The next thing I wanted to do was simply take note of some of the bigger things in our architecture I don’t agree with 100%. To be successful, you have to make sure you assume everything in place was built with good intent and for good reasons. It’s important to keep this in mind even when writing up your own notes about pros and cons, as it’s easy for things to get slanted with bias. When there’s bias in the change you want, it’s far too easy to speak negatively about the status quo, and people can often feel defensive about code they maintain—even if they didn’t write it. Even if your plan isn’t necessarily to speak up and fight it, it’s important to empathize and understand what’s in place today.
One thing that struck me immediately here at Stack Overflow was the conscious decision to steer completely clear of stored procedures. Jeff Atwood wrote up some of his reasons for this decision in this blog post back in 2004: “Who Needs Stored Procedures, Anyways?” I don’t want to belabor the point and make my case here, but while I agree we don’t need a “stored procedure for every stupid little simple query,” there’s probably some wiggle room in there for a little balance. For example, inline queries for simple OLTP and CRUD operations but stored procedures for reporting or other advanced queries likely to need tuning or DBA/DBRE visibility. In my first few weeks, I started collecting data about this in a document. And to give some idea of how big a change like this would be at Stack Overflow, six months later, I’m still collecting this data and have yet to surface it to teams that would need to be on board to even consider such a shift in thinking.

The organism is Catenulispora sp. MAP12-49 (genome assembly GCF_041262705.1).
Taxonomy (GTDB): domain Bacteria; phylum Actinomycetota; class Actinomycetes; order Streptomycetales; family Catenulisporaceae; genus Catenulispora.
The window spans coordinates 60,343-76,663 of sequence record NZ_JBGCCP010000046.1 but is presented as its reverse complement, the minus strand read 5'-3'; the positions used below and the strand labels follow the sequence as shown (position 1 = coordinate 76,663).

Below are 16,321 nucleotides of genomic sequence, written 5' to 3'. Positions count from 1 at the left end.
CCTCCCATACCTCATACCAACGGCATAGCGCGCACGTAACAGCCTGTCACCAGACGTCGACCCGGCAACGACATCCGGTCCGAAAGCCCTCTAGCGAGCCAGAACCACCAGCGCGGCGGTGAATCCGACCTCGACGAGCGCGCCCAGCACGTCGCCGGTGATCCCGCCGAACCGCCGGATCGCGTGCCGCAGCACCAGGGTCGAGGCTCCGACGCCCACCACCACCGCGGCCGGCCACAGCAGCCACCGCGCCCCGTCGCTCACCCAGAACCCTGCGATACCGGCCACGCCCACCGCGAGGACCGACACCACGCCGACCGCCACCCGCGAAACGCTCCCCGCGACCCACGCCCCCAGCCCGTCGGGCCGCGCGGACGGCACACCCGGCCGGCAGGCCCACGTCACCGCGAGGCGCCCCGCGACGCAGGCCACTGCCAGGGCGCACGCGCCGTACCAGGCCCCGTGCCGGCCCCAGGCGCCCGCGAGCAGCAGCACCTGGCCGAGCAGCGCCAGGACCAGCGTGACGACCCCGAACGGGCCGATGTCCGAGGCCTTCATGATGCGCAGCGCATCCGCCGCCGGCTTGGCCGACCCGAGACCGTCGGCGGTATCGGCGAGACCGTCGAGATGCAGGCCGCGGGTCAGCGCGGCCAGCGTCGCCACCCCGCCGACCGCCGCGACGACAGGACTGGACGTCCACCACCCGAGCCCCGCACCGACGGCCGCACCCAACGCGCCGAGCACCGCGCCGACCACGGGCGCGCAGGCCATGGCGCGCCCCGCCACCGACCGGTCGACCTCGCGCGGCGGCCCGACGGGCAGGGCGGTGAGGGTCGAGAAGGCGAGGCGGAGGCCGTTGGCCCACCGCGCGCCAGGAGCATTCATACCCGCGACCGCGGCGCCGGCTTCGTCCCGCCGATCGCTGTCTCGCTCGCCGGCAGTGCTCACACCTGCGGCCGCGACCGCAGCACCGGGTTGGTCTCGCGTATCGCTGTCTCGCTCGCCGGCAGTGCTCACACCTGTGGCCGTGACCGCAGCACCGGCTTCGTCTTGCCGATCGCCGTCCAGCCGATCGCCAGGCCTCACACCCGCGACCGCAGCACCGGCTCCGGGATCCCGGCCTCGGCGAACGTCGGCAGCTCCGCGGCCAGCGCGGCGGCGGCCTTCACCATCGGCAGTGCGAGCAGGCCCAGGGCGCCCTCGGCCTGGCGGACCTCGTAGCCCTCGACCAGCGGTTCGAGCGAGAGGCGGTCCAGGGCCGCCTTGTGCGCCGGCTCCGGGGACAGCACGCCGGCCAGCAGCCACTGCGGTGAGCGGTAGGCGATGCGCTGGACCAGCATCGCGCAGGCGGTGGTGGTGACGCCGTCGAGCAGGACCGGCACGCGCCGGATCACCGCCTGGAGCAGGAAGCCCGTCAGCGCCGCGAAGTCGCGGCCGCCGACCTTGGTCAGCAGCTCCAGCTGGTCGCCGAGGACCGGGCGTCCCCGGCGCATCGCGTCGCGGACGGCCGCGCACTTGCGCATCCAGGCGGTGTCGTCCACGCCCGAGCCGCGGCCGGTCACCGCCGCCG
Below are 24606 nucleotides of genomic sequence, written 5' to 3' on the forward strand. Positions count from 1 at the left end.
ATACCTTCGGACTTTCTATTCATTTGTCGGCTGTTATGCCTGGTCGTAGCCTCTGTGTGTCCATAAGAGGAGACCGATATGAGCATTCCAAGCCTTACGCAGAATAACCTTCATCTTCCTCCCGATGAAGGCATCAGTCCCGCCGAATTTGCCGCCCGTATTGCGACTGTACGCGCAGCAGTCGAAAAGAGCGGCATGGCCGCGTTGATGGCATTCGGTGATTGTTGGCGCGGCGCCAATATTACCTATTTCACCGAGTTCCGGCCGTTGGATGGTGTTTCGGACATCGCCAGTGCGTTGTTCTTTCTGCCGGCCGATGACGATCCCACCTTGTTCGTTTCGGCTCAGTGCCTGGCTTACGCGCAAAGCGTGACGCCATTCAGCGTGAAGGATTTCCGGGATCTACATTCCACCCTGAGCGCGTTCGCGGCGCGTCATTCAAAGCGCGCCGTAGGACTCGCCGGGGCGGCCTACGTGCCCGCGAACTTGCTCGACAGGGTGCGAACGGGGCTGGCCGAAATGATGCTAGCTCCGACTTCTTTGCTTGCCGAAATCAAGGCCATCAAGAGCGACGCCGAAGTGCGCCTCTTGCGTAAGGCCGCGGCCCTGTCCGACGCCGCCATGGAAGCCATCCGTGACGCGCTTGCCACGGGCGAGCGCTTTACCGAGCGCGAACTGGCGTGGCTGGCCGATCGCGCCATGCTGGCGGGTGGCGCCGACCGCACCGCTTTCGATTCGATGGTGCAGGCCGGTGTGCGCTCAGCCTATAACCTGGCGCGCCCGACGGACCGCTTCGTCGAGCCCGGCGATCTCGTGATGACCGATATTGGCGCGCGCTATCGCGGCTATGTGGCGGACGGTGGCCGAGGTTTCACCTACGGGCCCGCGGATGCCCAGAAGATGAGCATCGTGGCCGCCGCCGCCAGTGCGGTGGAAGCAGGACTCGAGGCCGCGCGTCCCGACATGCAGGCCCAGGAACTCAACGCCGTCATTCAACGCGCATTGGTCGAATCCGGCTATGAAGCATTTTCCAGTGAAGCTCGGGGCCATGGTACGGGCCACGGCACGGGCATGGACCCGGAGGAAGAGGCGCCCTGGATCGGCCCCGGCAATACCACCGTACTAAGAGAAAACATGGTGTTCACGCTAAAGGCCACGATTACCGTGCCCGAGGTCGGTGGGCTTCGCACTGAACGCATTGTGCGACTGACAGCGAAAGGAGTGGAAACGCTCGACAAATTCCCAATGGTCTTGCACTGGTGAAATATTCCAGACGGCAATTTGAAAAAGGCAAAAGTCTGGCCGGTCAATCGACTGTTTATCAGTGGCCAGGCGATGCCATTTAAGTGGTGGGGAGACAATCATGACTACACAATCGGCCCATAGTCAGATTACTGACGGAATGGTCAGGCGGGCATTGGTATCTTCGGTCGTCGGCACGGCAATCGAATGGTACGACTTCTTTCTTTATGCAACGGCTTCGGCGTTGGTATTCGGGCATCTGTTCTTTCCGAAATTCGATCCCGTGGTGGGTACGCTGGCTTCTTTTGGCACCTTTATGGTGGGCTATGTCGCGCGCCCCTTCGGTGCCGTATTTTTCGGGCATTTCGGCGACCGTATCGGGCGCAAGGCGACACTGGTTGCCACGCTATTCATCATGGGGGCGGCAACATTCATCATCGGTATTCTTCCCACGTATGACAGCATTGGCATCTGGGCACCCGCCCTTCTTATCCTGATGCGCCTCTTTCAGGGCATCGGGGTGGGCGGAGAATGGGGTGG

A few other things that happened within my first 30 days:
- I came up with a strategy to eliminate multiple redundant indexes on one of our largest and most active tables (Posts)—like with server consistency, this work wasn’t finished until a few months later.
- I helped several colleagues with different issues around T-SQL logic and/or performance.
- I contributed to planning quarterly patching and failover performance testing.
- I helped analyze and thwart a denial-of-service attack.
- I submitted an important vernacular change to OpServer.
- I created indexes and queries for our community management team to reduce the time and effort they spend investigating malicious behavior on the network.
There were, of course, the other role-agnostic and unavoidable housekeeping things—enrolling in benefits, watching security and harassment training, installing required software, testing VPN and RDP software, making sure I’m in the correct set of Active Directory groups, and applying the right stickers in the right places to my new laptop. I also posted this “hello world” image to our all-hands Slack channel:
That was my first month at Stack Overflow. It sounds busy, but I’ve enjoyed my time so far and am excited about seeing how my early efforts impact our team in the longer term. And just wait until I tell you about some of the months since!